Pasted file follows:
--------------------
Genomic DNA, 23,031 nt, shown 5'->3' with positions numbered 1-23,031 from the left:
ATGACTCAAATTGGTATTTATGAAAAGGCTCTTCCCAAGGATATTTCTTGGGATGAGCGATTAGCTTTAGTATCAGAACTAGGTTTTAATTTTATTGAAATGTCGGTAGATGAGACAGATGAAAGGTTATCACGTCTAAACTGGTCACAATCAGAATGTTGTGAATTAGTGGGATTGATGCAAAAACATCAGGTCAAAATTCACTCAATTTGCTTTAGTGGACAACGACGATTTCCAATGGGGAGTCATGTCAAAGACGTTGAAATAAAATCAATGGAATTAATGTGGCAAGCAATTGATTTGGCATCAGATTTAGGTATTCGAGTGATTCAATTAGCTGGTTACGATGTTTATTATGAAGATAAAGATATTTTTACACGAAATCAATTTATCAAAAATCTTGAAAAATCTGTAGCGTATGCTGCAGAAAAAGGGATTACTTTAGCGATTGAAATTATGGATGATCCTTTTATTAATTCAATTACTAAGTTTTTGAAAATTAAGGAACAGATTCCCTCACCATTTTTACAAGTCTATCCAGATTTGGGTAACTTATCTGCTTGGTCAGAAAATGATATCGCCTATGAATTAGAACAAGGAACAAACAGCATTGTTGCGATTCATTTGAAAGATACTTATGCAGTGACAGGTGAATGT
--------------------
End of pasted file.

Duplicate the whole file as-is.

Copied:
Genomic DNA, 23,031 nt, shown 5'->3' with positions numbered 1-23,031 from the left:
ATGACTCAAATTGGTATTTATGAAAAGGCTCTTCCCAAGGATATTTCTTGGGATGAGCGATTAGCTTTAGTATCAGAACTAGGTTTTAATTTTATTGAAATGTCGGTAGATGAGACAGATGAAAGGTTATCACGTCTAAACTGGTCACAATCAGAATGTTGTGAATTAGTGGGATTGATGCAAAAACATCAGGTCAAAATTCACTCAATTTGCTTTAGTGGACAACGACGATTTCCAATGGGGAGTCATGTCAAAGACGTTGAAATAAAATCAATGGAATTAATGTGGCAAGCAATTGATTTGGCATCAGATTTAGGTATTCGAGTGATTCAATTAGCTGGTTACGATGTTTATTATGAAGATAAAGATATTTTTACACGAAATCAATTTATCAAAAATCTTGAAAAATCTGTAGCGTATGCTGCAGAAAAAGGGATTACTTTAGCGATTGAAATTATGGATGATCCTTTTATTAATTCAATTACTAAGTTTTTGAAAATTAAGGAACAGATTCCCTCACCATTTTTACAAGTCTATCCAGATTTGGGTAACTTATCTGCTTGGTCAGAAAATGATATCGCCTATGAATTAGAACAAGGAACAAACAGCATTGTTGCGATTCATTTGAAAGATACTTATGCAGTGACAGGTGAATGT